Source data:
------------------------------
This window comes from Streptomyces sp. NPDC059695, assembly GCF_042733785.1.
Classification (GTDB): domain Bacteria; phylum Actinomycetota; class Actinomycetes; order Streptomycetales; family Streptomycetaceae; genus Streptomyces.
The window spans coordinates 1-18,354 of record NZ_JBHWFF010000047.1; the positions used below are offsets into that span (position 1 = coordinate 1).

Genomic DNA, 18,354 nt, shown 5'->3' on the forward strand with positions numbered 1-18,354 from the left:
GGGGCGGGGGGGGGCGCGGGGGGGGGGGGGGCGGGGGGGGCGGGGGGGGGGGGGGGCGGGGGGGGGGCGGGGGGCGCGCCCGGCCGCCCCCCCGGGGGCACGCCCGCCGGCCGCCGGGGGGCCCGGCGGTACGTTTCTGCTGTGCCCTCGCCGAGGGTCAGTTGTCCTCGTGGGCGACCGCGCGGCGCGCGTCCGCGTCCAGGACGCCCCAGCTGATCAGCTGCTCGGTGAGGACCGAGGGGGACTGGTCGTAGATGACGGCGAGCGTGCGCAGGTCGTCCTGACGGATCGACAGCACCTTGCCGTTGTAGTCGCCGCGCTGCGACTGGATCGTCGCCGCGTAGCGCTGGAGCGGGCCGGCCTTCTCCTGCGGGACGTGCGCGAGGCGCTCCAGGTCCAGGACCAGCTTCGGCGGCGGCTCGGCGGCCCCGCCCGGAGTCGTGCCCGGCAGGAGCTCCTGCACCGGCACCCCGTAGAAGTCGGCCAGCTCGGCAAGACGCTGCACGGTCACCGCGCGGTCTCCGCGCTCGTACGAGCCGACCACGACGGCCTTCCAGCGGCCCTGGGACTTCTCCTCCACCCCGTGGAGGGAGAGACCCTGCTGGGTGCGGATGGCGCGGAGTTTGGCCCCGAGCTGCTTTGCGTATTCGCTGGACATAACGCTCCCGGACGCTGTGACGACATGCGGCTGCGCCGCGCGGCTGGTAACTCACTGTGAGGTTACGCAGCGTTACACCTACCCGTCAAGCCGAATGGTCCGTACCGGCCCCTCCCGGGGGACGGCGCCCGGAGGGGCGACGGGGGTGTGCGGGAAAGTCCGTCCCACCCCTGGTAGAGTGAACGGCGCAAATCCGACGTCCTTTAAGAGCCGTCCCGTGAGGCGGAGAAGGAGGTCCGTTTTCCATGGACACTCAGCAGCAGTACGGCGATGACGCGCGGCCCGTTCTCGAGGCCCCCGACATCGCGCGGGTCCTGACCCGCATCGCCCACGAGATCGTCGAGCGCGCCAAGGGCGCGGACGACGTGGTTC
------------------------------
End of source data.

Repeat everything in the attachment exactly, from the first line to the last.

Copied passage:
This window comes from Streptomyces sp. NPDC059695, assembly GCF_042733785.1.
Classification (GTDB): domain Bacteria; phylum Actinomycetota; class Actinomycetes; order Streptomycetales; family Streptomycetaceae; genus Streptomyces.
The window spans coordinates 1-18,354 of record NZ_JBHWFF010000047.1; the positions used below are offsets into that span (position 1 = coordinate 1).

Genomic DNA, 18,354 nt, shown 5'->3' on the forward strand with positions numbered 1-18,354 from the left:
GGGGCGGGGGGGGGCGCGGGGGGGGGGGGGGCGGGGGGGGCGGGGGGGGGGGGGGGCGGGGGGGGGGCGGGGGGCGCGCCCGGCCGCCCCCCCGGGGGCACGCCCGCCGGCCGCCGGGGGGCCCGGCGGTACGTTTCTGCTGTGCCCTCGCCGAGGGTCAGTTGTCCTCGTGGGCGACCGCGCGGCGCGCGTCCGCGTCCAGGACGCCCCAGCTGATCAGCTGCTCGGTGAGGACCGAGGGGGACTGGTCGTAGATGACGGCGAGCGTGCGCAGGTCGTCCTGACGGATCGACAGCACCTTGCCGTTGTAGTCGCCGCGCTGCGACTGGATCGTCGCCGCGTAGCGCTGGAGCGGGCCGGCCTTCTCCTGCGGGACGTGCGCGAGGCGCTCCAGGTCCAGGACCAGCTTCGGCGGCGGCTCGGCGGCCCCGCCCGGAGTCGTGCCCGGCAGGAGCTCCTGCACCGGCACCCCGTAGAAGTCGGCCAGCTCGGCAAGACGCTGCACGGTCACCGCGCGGTCTCCGCGCTCGTACGAGCCGACCACGACGGCCTTCCAGCGGCCCTGGGACTTCTCCTCCACCCCGTGGAGGGAGAGACCCTGCTGGGTGCGGATGGCGCGGAGTTTGGCCCCGAGCTGCTTTGCGTATTCGCTGGACATAACGCTCCCGGACGCTGTGACGACATGCGGCTGCGCCGCGCGGCTGGTAACTCACTGTGAGGTTACGCAGCGTTACACCTACCCGTCAAGCCGAATGGTCCGTACCGGCCCCTCCCGGGGGACGGCGCCCGGAGGGGCGACGGGGGTGTGCGGGAAAGTCCGTCCCACCCCTGGTAGAGTGAACGGCGCAAATCCGACGTCCTTTAAGAGCCGTCCCGTGAGGCGGAGAAGGAGGTCCGTTTTCCATGGACACTCAGCAGCAGTACGGCGATGACGCGCGGCCCGTTCTCGAGGCCCCCGACATCGCGCGGGTCCTGACCCGCATCGCCCACGAGATCGTCGAGCGCGCCAAGGGCGCGGACGACGTGGTTC